Another important metabolic route that appears to be more downregulated upon growth arrest in the absence of iron was oxidative phosphorylation. Up to 13 of 14 genes coding for NADH dehydrogenase were ED genes (Supplementary Table 4) showing that, under iron deprivation, this main electron-transfer mechanism is more strongly repressed (Kurthkoti et al., 2017). Other ED genes included regulators of the synthesis of cytochrome C (Rv0527 and Rv0529) also members of the canonical oxidative phosphorylation route. Searching for an alternative to electron transport ways, we found that four cytochrome P450 genes (cyp51, cyp123, cyp138, and cyp142) and the ferredoxin reductase FprB were EU genes (Supplementary Table 4). All the mycobacterial cytochrome P450 are dependent on NAD(P)H ferredoxin reductase FprB, whose activity generates NADPH, as the source of precursors of bioenergetic products (Ortega Ugalde et al., 2019). Therefore, the blockage found for NADH dehydrogenase could be replaced by the cytochrome P450 and FprB system in the generation of energy sources.

The growth arrest derived from the establishment of stationary phase has an important influence on ribosome synthesis and its functional activity, since the bacteria do not just slow down cell division but also should slow down protein synthesis, through regulatory mechanisms involving certain toxin/antitoxin (T/A) pairs and ncRNAs (Sala et al., 2014). One example of these regulatory T/As is the T/A system mazE6/F6, which is involved in the cleavage of the 23S rRNA from mature ribosomes with the resulting decline of protein synthesis (Sala et al., 2014). Importantly, this T/A was an EU gene in our data (Supplementary Table 4). Furthermore, several stable RNAs were also found within the EU-set. They include 23S rRNA (rrl), the RNA subunit of RNase P (rnpB) that participates in the synthesis of mature-tRNA (Herrmann et al., 2014), as well as 10S RNA (ssr) the only tmRNA identified in the Mtb genome. The tmRNA performs the trans-translation reaction, making possible the rescue of ribosomes by degrading stalled mRNA during interrupted translation, suggesting a relationship with the bacterial response to ribosome-inhibiting conditions (Andini and Nash, 2011). Functional ssr requires the junction with protein SmpB (Personne and Parish, 2014), the corresponding gene coding for this protein (smpB) does not have a significant DE at iron-growth interaction in our data (Supplementary Table 4).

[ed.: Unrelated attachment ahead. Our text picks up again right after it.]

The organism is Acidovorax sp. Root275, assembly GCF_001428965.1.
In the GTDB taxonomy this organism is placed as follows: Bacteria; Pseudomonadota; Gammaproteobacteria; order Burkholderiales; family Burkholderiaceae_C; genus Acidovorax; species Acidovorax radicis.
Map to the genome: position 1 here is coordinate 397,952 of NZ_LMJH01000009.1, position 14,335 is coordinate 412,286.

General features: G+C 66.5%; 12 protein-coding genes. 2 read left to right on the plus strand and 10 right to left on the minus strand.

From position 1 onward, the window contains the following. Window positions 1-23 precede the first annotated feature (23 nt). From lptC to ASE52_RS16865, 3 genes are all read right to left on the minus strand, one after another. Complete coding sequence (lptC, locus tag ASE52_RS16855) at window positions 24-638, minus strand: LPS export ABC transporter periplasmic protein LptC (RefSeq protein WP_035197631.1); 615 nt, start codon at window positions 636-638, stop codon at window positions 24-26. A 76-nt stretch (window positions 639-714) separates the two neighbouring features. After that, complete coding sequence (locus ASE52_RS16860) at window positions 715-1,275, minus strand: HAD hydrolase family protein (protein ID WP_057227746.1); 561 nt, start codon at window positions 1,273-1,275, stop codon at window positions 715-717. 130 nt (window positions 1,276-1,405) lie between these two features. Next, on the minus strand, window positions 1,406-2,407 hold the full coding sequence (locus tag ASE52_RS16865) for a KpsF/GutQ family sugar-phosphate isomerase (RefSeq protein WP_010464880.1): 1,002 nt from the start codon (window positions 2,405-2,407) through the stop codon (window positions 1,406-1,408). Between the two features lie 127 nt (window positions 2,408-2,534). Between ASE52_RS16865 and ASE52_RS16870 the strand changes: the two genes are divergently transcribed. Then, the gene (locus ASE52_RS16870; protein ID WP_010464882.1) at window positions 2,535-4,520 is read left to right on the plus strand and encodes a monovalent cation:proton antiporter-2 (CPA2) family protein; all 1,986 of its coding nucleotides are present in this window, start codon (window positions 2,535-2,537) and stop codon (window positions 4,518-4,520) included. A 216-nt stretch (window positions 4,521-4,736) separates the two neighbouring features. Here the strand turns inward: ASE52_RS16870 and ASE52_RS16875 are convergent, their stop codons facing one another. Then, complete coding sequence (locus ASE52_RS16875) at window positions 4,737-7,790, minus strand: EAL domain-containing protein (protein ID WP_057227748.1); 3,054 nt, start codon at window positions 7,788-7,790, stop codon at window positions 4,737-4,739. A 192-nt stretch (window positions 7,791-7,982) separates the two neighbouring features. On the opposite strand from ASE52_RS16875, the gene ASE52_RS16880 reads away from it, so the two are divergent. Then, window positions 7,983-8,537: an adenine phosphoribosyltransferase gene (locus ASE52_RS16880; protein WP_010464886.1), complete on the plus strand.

Lipids characterization

To gain insight into lipid changes linked to the effect of iron and growth arrest, TLC analysis was performed on whole Mtb cells submitted to the four different conditions under study: Exp5 and Stat6, any of them; with (+Fe) and without iron (−Fe). No differences were detected in the mycolic acid composition of the bacteria under the different conditions used (Figure 7A). Concerning total lipid analysis, conditions to develop polar and non-polar lipids were applied (Figures 7B,C). The analysis of polar lipids showed a higher abundance of trehalose mono- (TMM) and dimycolates (TDM) at Stat6 phase compared to Exp5 phase (Figure 7B). The opposite result was observed when apolar lipids were analyzed (Figure 7C). Further characterization to confirm the detection of PIMs in Exp5 phase, was performed by using two-dimensional TLC (Supplementary Figure 6). Interestingly, by applying conditions aimed at resolving apolar lipids, we observed that the band corresponding to PDIM was visible at Exp5 phase but was not detected at Stat6 phase independently of the iron content (Figure 7C). Similar to previous data (Bacon et al., 2007) increased levels of MQs were detected in iron starvation during exponential phase (Figure 7C). We also detected increased levels of TAG in stationary phase, in agreement with the detected higher proportion of red-nile stained bacilli (Figure 2).


Figure 7. Analysis of lipid content by thin layer chromatography. (A) Mycolic acids. FAME, fatty acids methyl esters. (B) Polar lipids: TDM, trehalose dimycolate; TMM, trehalose monomycolate; Cl, chloroform; Met, methanol; W, water. (C) Apolar lipids: PDIM, phthiocerol dymycocerosate; TAG, triacylglycerol; MQs, menaquinones; PE, petroleum ether; DE, diethyl ether. Lanes: a, Exp5–Fe; b, Exp5+Fe; c, Stat6–Fe; and d, Stat6+Fe.